* U.S. EPA, Office of Research and Development, National Risk Management Research
Laboratory, Subsurface Protection and Remediation Division, Ada, OK.
Long-term Performance of
Permeable Reactive Barriers
Using Zero-valent Iron:
An Evaluation at Two Sites
Richard T. Wilkin*, Robert W. Puls*, and Guy W. Sewell*
The permeable reactive barrier (PRB) technology is an in-situ approach for remediating groundwater
contamination that combines subsurface fluid flow management with a passive chemical treatment
Removal of contaminants from a groundwater plume is achieved by altering chemical
conditions in the plume as it moves through the reactive barrier.
Because the reactive barrier
approach is a passive treatment, a large plume can be treated in a cost-effective manner relative to
traditional pump-and-treat systems.
There have now been more than forty implementations of the
technology in the past six years, which have proven that passive reactive barriers can be cost-
effective and efficient approaches to remediate a variety of compounds of environmental concern.
However, in all of the installations to date comparatively few data have been collected and reported
on the long-term performance of these in-situ systems, especially with respect to the buildup of
surface precipitates or biofouling (O’Hannesin and Gillham, 1998; McMahon et al., 1999; Puls et al.,
1999; Vogan, 1999; Phillips et al., 2000; Liang et al., 2000).
A detailed analysis of the rate of surface precipitate buildup in these types of passive, in-situ systems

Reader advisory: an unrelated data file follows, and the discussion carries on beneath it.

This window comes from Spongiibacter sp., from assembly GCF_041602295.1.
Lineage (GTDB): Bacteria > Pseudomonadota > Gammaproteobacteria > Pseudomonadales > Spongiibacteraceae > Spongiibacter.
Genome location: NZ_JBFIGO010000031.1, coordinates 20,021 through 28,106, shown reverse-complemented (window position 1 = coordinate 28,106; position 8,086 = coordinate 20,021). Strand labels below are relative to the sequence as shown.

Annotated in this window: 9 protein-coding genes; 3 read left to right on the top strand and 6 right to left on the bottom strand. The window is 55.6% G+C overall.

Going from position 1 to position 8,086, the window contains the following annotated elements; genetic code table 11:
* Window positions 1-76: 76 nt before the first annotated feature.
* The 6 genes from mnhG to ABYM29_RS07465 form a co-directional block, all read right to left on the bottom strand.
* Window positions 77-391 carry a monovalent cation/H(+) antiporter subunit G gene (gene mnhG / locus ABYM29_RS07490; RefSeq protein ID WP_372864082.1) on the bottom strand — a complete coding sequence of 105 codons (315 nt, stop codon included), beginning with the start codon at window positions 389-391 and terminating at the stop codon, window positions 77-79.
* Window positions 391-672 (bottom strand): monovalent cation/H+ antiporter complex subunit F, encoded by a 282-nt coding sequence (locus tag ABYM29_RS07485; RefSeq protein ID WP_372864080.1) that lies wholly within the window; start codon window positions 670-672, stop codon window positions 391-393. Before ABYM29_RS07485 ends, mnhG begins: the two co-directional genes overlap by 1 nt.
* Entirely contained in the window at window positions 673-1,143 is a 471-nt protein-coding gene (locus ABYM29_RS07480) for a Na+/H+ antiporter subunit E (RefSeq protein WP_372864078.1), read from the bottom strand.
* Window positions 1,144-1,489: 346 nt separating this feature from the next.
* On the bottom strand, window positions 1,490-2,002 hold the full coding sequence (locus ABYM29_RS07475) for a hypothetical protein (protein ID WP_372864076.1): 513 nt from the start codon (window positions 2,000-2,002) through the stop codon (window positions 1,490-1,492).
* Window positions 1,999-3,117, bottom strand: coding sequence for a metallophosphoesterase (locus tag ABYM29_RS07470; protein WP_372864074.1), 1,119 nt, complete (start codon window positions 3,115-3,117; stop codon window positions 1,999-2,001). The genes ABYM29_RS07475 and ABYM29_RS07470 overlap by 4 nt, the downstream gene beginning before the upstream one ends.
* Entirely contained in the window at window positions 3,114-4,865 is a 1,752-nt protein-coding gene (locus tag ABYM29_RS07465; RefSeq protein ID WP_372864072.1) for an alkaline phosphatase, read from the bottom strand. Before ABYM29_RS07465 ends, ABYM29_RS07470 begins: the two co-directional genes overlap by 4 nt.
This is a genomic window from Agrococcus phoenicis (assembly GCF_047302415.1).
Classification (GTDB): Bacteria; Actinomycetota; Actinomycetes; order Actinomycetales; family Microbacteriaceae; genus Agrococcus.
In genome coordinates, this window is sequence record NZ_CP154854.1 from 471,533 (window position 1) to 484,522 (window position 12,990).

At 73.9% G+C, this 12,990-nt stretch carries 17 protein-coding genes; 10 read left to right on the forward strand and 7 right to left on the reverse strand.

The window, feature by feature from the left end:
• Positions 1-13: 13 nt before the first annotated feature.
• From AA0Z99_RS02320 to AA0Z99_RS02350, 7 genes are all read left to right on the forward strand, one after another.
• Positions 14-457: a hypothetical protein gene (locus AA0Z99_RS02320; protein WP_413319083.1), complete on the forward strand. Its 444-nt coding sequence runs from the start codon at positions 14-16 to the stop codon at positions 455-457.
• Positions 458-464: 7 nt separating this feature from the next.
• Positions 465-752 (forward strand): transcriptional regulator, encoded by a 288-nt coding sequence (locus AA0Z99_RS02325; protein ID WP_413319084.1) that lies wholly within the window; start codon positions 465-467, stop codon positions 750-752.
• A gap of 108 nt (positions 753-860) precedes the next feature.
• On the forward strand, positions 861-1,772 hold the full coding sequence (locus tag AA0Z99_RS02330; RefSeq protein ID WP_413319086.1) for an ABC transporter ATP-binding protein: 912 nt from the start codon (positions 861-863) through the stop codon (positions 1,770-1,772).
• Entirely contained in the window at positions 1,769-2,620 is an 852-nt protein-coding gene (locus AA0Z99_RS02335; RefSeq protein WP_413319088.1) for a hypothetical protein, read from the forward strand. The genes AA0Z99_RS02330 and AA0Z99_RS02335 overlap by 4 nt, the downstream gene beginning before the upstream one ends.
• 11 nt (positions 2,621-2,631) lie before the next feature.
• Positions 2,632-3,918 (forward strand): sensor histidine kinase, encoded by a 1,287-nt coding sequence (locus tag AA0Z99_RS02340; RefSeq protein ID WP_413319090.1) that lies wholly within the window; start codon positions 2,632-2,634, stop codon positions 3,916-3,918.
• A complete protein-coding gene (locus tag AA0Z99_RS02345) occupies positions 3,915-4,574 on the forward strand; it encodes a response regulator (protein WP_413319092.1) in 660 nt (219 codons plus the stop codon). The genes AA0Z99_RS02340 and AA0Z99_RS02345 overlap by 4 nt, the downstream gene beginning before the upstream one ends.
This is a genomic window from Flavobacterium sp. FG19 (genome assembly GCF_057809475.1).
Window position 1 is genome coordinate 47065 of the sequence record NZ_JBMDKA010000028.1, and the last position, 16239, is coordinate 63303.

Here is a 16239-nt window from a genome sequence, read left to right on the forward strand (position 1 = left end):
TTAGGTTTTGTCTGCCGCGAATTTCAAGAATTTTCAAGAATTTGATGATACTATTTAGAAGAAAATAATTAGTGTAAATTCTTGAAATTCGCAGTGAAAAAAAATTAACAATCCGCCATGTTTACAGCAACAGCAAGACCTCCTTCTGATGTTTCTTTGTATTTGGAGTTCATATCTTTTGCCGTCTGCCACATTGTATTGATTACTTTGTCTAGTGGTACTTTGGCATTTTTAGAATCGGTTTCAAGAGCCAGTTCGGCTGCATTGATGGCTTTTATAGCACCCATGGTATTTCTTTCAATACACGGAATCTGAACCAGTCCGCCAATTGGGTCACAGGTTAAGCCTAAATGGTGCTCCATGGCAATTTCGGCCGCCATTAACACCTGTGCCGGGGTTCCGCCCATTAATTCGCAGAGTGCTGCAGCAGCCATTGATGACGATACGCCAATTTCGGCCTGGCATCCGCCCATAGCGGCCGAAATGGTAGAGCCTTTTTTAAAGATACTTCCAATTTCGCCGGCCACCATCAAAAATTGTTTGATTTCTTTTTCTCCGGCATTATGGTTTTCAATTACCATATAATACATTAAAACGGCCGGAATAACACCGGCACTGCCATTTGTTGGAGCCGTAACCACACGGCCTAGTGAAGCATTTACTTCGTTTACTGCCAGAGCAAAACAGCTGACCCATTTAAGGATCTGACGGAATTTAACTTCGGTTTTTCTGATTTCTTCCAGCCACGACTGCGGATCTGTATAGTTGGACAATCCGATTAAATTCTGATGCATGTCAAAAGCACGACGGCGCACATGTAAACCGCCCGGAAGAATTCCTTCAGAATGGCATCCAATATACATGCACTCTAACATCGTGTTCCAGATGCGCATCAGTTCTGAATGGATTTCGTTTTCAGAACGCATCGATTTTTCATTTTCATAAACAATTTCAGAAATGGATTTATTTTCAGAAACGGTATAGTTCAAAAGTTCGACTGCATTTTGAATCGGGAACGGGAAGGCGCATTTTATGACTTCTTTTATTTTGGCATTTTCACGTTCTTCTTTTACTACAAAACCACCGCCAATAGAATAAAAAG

is critical to understanding how long these systems will remain effective and what methods may be
employed to extend their lifetime or to improve their performance.
Different types of minerals and
surface coatings have been observed to form under different geochemical conditions that are
dictated by aquifer chemistry and the composition of the permeable reaction zone (Powell et al.,
1995; Mackenzie et al., 1999; Liang et al., 2000).
Microbiological impacts are also important to
understand in order to better predict how long these systems will remain effective in the subsurface
(Scherer et al., 2000).
The presence of a large reservoir of iron coupled with plentiful substrate
availability supports the metabolic activity of iron-reducing, sulfate-reducing, and/or methanogenic
This enhanced microbial activity may beneficially influence zero-valent iron reductive
dehalogenation reactions through favorable impacts to the iron surface or through direct microbial
transformations of the target compounds.
However, this enhancement may come at the expense of
faster corrosion leading to faster precipitate buildup and potential biofouling of the permeable